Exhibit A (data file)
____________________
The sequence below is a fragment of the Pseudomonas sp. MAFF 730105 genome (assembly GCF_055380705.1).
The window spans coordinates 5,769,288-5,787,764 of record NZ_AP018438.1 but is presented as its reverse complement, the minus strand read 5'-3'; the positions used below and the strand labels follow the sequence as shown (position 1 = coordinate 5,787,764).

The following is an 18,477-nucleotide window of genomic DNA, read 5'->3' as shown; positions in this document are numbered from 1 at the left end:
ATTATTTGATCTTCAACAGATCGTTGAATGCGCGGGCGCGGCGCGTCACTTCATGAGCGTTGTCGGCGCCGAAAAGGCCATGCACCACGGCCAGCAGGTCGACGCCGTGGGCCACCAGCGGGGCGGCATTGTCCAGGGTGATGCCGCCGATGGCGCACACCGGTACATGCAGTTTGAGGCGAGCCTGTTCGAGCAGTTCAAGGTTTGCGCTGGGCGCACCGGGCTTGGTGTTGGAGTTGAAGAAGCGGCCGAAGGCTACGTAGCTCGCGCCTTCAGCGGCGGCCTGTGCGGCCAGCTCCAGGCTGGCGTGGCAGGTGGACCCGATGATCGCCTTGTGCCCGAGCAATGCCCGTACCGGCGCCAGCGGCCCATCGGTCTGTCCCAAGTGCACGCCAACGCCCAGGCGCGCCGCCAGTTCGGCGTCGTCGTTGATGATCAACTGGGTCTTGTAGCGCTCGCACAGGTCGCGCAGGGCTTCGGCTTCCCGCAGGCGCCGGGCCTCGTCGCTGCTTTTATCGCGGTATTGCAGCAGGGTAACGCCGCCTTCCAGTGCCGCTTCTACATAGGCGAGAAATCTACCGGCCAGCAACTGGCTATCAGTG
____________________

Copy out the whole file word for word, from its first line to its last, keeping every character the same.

The sequence below is a fragment of the Pseudomonas sp. MAFF 730105 genome (assembly GCF_055380705.1).
The window spans coordinates 5,769,288-5,787,764 of record NZ_AP018438.1 but is presented as its reverse complement, the minus strand read 5'-3'; the positions used below and the strand labels follow the sequence as shown (position 1 = coordinate 5,787,764).

The following is an 18,477-nucleotide window of genomic DNA, read 5'->3' as shown; positions in this document are numbered from 1 at the left end:
ATTATTTGATCTTCAACAGATCGTTGAATGCGCGGGCGCGGCGCGTCACTTCATGAGCGTTGTCGGCGCCGAAAAGGCCATGCACCACGGCCAGCAGGTCGACGCCGTGGGCCACCAGCGGGGCGGCATTGTCCAGGGTGATGCCGCCGATGGCGCACACCGGTACATGCAGTTTGAGGCGAGCCTGTTCGAGCAGTTCAAGGTTTGCGCTGGGCGCACCGGGCTTGGTGTTGGAGTTGAAGAAGCGGCCGAAGGCTACGTAGCTCGCGCCTTCAGCGGCGGCCTGTGCGGCCAGCTCCAGGCTGGCGTGGCAGGTGGACCCGATGATCGCCTTGTGCCCGAGCAATGCCCGTACCGGCGCCAGCGGCCCATCGGTCTGTCCCAAGTGCACGCCAACGCCCAGGCGCGCCGCCAGTTCGGCGTCGTCGTTGATGATCAACTGGGTCTTGTAGCGCTCGCACAGGTCGCGCAGGGCTTCGGCTTCCCGCAGGCGCCGGGCCTCGTCGCTGCTTTTATCGCGGTATTGCAGCAGGGTAACGCCGCCTTCCAGTGCCGCTTCTACATAGGCGAGAAATCTACCGGCCAGCAACTGGCTATCAGTG